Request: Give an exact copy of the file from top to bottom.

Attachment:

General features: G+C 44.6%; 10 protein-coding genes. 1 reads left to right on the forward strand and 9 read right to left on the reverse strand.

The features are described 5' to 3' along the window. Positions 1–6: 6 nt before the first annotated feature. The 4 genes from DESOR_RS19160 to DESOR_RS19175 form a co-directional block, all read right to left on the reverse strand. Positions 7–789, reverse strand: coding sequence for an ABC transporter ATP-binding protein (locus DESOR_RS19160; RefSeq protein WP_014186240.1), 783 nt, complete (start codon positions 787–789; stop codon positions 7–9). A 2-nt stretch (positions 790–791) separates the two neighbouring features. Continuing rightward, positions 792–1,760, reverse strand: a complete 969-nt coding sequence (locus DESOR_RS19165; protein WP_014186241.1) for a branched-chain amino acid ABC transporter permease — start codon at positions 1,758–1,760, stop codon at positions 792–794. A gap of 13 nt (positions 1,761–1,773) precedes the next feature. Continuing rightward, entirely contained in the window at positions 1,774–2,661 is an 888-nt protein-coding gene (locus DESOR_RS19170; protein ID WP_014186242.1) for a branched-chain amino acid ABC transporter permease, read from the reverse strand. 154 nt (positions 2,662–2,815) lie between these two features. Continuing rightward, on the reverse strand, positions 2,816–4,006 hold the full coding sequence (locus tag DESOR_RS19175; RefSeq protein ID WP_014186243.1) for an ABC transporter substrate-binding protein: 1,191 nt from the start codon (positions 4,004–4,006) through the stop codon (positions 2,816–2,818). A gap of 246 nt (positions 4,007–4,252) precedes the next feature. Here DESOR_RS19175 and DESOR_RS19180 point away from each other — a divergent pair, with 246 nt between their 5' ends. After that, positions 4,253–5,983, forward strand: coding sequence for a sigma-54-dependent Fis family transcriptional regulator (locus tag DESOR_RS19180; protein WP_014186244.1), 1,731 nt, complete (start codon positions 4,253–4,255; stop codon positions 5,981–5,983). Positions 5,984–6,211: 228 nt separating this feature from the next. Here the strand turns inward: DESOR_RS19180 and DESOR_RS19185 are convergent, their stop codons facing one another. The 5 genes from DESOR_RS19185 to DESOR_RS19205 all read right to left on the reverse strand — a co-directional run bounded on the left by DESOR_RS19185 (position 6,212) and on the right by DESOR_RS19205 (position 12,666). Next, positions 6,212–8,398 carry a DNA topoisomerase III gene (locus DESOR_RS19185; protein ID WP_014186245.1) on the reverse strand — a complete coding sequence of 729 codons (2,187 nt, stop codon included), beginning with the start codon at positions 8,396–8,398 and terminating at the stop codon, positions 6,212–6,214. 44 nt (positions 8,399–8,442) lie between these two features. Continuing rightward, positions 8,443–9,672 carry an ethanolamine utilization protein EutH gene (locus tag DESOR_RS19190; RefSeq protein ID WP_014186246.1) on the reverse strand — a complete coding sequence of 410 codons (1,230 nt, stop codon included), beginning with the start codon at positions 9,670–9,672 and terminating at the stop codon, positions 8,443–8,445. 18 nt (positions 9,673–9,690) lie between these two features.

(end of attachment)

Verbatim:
General features: G+C 44.6%; 10 protein-coding genes. 1 reads left to right on the forward strand and 9 read right to left on the reverse strand.

The features are described 5' to 3' along the window. Positions 1–6: 6 nt before the first annotated feature. The 4 genes from DESOR_RS19160 to DESOR_RS19175 form a co-directional block, all read right to left on the reverse strand. Positions 7–789, reverse strand: coding sequence for an ABC transporter ATP-binding protein (locus DESOR_RS19160; RefSeq protein WP_014186240.1), 783 nt, complete (start codon positions 787–789; stop codon positions 7–9). A 2-nt stretch (positions 790–791) separates the two neighbouring features. Continuing rightward, positions 792–1,760, reverse strand: a complete 969-nt coding sequence (locus DESOR_RS19165; protein WP_014186241.1) for a branched-chain amino acid ABC transporter permease — start codon at positions 1,758–1,760, stop codon at positions 792–794. A gap of 13 nt (positions 1,761–1,773) precedes the next feature. Continuing rightward, entirely contained in the window at positions 1,774–2,661 is an 888-nt protein-coding gene (locus DESOR_RS19170; protein ID WP_014186242.1) for a branched-chain amino acid ABC transporter permease, read from the reverse strand. 154 nt (positions 2,662–2,815) lie between these two features. Continuing rightward, on the reverse strand, positions 2,816–4,006 hold the full coding sequence (locus tag DESOR_RS19175; RefSeq protein ID WP_014186243.1) for an ABC transporter substrate-binding protein: 1,191 nt from the start codon (positions 4,004–4,006) through the stop codon (positions 2,816–2,818). A gap of 246 nt (positions 4,007–4,252) precedes the next feature. Here DESOR_RS19175 and DESOR_RS19180 point away from each other — a divergent pair, with 246 nt between their 5' ends. After that, positions 4,253–5,983, forward strand: coding sequence for a sigma-54-dependent Fis family transcriptional regulator (locus tag DESOR_RS19180; protein WP_014186244.1), 1,731 nt, complete (start codon positions 4,253–4,255; stop codon positions 5,981–5,983). Positions 5,984–6,211: 228 nt separating this feature from the next. Here the strand turns inward: DESOR_RS19180 and DESOR_RS19185 are convergent, their stop codons facing one another. The 5 genes from DESOR_RS19185 to DESOR_RS19205 all read right to left on the reverse strand — a co-directional run bounded on the left by DESOR_RS19185 (position 6,212) and on the right by DESOR_RS19205 (position 12,666). Next, positions 6,212–8,398 carry a DNA topoisomerase III gene (locus DESOR_RS19185; protein ID WP_014186245.1) on the reverse strand — a complete coding sequence of 729 codons (2,187 nt, stop codon included), beginning with the start codon at positions 8,396–8,398 and terminating at the stop codon, positions 6,212–6,214. 44 nt (positions 8,399–8,442) lie between these two features. Continuing rightward, positions 8,443–9,672 carry an ethanolamine utilization protein EutH gene (locus tag DESOR_RS19190; RefSeq protein ID WP_014186246.1) on the reverse strand — a complete coding sequence of 410 codons (1,230 nt, stop codon included), beginning with the start codon at positions 9,670–9,672 and terminating at the stop codon, positions 8,443–8,445. 18 nt (positions 9,673–9,690) lie between these two features.